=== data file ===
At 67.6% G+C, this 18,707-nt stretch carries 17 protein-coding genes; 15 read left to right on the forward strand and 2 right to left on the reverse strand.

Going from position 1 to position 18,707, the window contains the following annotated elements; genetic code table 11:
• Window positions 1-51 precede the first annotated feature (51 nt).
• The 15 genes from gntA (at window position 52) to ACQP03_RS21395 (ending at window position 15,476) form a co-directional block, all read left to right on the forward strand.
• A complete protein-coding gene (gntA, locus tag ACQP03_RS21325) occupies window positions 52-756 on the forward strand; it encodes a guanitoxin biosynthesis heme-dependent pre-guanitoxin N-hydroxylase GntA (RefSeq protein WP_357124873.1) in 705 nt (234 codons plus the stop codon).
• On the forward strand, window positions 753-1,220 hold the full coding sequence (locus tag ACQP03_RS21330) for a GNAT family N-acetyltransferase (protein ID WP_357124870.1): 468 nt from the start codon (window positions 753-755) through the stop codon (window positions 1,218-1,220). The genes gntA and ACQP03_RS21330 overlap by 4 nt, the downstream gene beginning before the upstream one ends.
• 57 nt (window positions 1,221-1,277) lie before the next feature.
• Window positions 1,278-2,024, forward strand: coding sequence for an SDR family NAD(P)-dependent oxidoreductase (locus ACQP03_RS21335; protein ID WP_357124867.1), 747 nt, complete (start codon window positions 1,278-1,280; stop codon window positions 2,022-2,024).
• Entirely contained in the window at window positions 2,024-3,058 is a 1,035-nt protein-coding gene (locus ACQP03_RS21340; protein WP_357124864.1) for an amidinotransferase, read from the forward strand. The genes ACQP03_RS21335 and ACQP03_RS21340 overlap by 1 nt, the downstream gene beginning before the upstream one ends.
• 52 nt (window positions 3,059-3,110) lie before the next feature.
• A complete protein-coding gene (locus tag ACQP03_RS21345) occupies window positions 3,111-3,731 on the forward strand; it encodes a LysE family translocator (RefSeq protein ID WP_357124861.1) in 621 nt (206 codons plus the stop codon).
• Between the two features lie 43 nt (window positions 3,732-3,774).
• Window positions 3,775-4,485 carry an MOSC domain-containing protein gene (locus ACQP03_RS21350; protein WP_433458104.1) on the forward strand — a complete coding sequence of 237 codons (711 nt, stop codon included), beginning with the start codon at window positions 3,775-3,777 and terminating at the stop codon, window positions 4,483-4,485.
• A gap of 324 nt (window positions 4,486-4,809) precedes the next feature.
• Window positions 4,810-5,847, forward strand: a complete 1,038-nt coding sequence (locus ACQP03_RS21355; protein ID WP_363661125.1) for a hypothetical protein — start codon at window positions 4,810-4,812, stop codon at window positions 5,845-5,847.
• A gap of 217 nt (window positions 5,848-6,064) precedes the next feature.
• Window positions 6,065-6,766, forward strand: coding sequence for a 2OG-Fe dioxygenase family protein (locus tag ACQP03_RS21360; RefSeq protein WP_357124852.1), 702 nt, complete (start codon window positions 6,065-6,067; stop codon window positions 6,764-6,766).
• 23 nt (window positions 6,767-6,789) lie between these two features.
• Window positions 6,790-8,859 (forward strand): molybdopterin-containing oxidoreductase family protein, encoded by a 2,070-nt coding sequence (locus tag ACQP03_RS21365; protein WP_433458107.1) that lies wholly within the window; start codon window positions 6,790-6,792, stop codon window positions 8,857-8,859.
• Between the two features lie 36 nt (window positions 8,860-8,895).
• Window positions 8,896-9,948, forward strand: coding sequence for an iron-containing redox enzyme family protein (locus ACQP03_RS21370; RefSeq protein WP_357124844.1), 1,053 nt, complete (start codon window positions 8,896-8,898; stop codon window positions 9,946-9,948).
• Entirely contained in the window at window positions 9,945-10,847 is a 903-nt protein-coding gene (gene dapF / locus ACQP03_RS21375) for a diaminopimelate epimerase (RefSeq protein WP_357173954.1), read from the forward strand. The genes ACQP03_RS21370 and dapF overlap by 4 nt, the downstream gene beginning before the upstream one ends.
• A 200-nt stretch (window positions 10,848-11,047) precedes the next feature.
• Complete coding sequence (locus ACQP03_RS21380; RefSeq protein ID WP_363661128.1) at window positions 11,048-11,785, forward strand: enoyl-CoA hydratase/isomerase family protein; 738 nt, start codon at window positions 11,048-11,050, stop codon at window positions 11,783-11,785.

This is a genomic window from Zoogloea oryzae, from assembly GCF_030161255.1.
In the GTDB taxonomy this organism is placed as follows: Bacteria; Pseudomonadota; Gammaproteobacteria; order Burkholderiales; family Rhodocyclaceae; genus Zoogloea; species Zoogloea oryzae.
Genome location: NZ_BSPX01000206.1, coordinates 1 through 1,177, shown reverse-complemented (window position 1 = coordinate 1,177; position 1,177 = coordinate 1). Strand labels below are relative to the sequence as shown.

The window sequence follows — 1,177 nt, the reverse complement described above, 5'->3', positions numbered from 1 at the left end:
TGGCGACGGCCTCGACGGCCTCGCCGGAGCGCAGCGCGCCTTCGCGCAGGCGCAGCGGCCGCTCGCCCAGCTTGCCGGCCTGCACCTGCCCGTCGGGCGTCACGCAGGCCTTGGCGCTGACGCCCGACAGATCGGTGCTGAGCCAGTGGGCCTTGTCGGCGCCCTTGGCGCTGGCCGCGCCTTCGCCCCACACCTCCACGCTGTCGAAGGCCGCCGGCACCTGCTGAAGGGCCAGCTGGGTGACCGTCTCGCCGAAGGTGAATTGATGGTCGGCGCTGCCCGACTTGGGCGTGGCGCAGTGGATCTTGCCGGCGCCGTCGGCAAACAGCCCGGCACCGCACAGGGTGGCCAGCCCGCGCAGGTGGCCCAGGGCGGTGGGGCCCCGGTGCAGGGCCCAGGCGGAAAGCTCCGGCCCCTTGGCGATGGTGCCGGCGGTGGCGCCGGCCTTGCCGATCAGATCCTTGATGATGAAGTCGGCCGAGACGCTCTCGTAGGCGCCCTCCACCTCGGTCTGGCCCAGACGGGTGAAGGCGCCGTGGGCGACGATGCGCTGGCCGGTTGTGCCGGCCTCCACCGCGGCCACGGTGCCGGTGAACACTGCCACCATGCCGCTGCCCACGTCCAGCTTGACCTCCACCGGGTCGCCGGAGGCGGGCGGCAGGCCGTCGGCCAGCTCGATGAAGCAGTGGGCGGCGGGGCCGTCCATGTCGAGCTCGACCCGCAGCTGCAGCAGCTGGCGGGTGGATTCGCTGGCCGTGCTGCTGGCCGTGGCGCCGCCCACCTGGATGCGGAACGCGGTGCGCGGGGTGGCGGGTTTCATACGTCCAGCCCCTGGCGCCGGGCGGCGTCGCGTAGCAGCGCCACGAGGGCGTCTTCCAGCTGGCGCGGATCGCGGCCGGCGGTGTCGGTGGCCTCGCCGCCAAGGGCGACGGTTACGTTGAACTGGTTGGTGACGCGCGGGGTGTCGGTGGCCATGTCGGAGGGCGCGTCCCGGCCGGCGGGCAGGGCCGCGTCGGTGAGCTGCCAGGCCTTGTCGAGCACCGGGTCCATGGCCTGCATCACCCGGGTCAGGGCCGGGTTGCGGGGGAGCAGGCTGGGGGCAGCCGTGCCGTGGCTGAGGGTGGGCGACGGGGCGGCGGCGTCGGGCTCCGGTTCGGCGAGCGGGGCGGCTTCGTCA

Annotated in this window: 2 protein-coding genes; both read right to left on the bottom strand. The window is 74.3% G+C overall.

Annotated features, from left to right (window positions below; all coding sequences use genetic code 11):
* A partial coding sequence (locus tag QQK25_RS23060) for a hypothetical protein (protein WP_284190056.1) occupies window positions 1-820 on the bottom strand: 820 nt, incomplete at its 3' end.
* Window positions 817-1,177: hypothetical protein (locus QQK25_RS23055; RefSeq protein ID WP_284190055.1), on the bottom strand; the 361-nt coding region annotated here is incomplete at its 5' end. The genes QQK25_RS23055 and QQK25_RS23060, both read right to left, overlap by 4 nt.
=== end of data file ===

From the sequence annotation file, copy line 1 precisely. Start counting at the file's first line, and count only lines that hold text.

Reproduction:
At 67.6% G+C, this 18,707-nt stretch carries 17 protein-coding genes; 15 read left to right on the forward strand and 2 right to left on the reverse strand.